In Defense of the Ice Bucket

A new fad for charity has gone viral in social media. The Ice Bucket Challenge has been going on for about two months, but it has just been in the past two weeks or so that the challenge has skyrocketed. It has helped to raise money and more importantly, awareness of Lou Gehrig’s Disease, also known as ALS. Between July 31 and August 18 of 2013, the charity had raised $1.8 million dollars. In the same time period of 2014, they have raised over $42 million. The rules are simple: first, accept the challenge, and pour ice into a bucket of water; second, you pour the bucket over your head; third, you challenge others by name to do the same. You donate a certain amount if you do the challenge, but if you choose to pass on the challenge (as some have done), you must donate a larger amount. The point of this challenge is obviously to raise money for research, so both challenger and the challenged should donate. That’s the bare bones of the whole thing.

Now to my rant.

I have been following along on social media a certain trend, if you will. Some people deride the challenge as being a “waste of water”, and a “chance at 15 minutes of fame”, and even “selfie grandstanding”. Others think the challenge is stupid because it’s not “jackass” daredevil enough. I have seen friends of friends say that it is better to send bottled water to Africa than to do this challenge. I have seen friends complain about it filling their media feed. Well, my turn to say something.


October is Breast Cancer Awareness month. Every day for a month we are inundated in pink. PINK!! And I don’t mean her music, either. Every organization, from the NFL to Hollywood to airlines to grocery stores to every single thing wears or decorates in pink to “bring awareness” of cancer. Hell, you can get a Kitchen Aid® mixer in a special shade of pink just for that campaign. They wear pink to “support awareness”. What the hell does that do? Who DOESN’T support awareness?? Putting a pink ribbon on everything doesn’t mean a thing. Most people are not aware that when they buy a pink ribbon pencil or a pink ribbon apron that the money is not necessarily earmarked for a breast cancer research foundation like the Susan G. Komen Foundation™. In fact, most of it isn’t. Only certain things specifically endorsed as having its proceeds go to a foundation are earmarked. But people still do it, and charities (plural) raise MILLIONS towards research. And yet some of the same people who complain about the Ice Bucket Challenge have no problem with Pink October. Seems a bit hypocritical to me.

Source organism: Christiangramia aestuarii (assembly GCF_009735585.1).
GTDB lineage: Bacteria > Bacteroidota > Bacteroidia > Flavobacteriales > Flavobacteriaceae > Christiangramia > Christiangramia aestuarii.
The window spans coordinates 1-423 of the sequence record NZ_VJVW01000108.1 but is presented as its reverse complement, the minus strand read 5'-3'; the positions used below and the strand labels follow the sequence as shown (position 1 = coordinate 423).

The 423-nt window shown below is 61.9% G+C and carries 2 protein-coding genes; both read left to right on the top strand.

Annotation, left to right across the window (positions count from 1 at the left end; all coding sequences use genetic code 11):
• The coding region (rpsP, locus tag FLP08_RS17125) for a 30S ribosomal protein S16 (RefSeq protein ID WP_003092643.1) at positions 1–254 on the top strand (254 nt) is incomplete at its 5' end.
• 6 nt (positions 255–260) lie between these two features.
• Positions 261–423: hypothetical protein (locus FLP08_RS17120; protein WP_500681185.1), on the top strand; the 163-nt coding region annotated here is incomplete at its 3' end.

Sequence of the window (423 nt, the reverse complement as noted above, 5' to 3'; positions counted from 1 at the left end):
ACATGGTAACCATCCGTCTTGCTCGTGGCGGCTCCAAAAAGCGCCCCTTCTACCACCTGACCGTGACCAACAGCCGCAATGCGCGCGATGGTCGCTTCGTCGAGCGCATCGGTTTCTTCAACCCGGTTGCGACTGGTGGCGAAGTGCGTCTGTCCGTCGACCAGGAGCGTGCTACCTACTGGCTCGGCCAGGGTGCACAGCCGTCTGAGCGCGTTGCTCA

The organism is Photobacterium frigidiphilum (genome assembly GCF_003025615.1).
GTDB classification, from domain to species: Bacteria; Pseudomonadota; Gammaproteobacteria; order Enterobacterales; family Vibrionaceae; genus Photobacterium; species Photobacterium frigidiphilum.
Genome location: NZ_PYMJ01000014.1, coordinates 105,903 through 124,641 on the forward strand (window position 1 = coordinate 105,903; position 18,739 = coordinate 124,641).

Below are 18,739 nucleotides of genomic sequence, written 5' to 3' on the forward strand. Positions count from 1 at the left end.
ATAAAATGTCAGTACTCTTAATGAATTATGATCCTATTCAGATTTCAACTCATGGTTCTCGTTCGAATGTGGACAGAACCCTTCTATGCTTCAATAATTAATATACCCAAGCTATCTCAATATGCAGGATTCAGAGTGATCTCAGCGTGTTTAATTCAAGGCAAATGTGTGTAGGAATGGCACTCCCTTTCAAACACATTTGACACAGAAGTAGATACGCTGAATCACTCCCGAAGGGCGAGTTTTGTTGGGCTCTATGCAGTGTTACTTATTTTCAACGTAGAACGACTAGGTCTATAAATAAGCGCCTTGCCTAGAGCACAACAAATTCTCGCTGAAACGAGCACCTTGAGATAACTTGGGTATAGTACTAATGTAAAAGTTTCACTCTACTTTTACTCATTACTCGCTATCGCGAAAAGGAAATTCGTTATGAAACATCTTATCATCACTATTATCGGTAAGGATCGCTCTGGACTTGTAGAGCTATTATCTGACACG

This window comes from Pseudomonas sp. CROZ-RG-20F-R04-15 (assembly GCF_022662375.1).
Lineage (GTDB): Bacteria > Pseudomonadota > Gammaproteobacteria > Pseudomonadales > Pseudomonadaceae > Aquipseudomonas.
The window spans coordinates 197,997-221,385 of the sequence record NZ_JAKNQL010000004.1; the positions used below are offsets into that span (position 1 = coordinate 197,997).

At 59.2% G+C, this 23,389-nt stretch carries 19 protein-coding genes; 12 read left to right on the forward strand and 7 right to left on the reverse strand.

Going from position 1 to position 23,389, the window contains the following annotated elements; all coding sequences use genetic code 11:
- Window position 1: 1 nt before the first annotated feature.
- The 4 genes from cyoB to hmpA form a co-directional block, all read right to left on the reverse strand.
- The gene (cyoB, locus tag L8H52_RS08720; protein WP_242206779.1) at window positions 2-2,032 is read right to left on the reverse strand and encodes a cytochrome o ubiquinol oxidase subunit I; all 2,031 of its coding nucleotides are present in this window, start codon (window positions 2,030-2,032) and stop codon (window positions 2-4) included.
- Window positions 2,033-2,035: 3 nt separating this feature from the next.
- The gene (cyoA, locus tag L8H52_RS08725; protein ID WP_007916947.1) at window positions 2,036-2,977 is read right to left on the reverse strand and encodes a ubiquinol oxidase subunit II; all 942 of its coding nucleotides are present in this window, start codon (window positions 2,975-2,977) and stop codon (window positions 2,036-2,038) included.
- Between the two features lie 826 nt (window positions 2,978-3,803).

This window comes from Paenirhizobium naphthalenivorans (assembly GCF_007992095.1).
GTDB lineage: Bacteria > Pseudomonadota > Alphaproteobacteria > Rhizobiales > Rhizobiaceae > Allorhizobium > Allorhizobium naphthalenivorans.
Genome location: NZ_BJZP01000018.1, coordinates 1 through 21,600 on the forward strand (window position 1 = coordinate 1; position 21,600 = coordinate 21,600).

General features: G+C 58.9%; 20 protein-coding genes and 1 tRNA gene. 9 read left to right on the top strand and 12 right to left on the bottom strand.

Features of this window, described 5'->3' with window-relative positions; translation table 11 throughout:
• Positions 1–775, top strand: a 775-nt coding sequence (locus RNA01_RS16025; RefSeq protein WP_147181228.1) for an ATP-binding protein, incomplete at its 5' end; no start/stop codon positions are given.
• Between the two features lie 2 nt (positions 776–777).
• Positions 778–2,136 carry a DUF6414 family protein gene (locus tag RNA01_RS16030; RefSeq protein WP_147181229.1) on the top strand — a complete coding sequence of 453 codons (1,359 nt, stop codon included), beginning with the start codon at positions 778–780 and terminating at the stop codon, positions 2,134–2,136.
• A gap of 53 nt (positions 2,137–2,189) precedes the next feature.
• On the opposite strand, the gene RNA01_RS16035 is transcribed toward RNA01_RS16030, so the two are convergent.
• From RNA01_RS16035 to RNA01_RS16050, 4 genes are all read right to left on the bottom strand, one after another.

Look, I’m not saying you have to do the challenge. I’m not saying don’t send water to Africa. And I’m certainly not saying you shouldn’t donate to breast cancer research. What I am saying is, no harm, no foul. You don’t like it on your feed, adjust your damn settings and quit complaining. Social media doesn’t belong to you. This has done more to increase donations to a worthy cause than anything I can recall. I do think that whole “it wastes water” is a bunch of hooey, seeing as most of the water ends up on a lawn in most videos. But it makes you seem rather small when you complain about a challenge that is harmless to you and to the participant. My grandmother-in-law passed away from ALS, and a very good friend of mine has lost family members to it, and now her mother has it. Unlike breast cancer, ALS cannot be treated so research is vital. Taking the challenge is a way to show others that you aren’t afraid. If you would rather donate directly, as we do every year, go to the ALS Association website.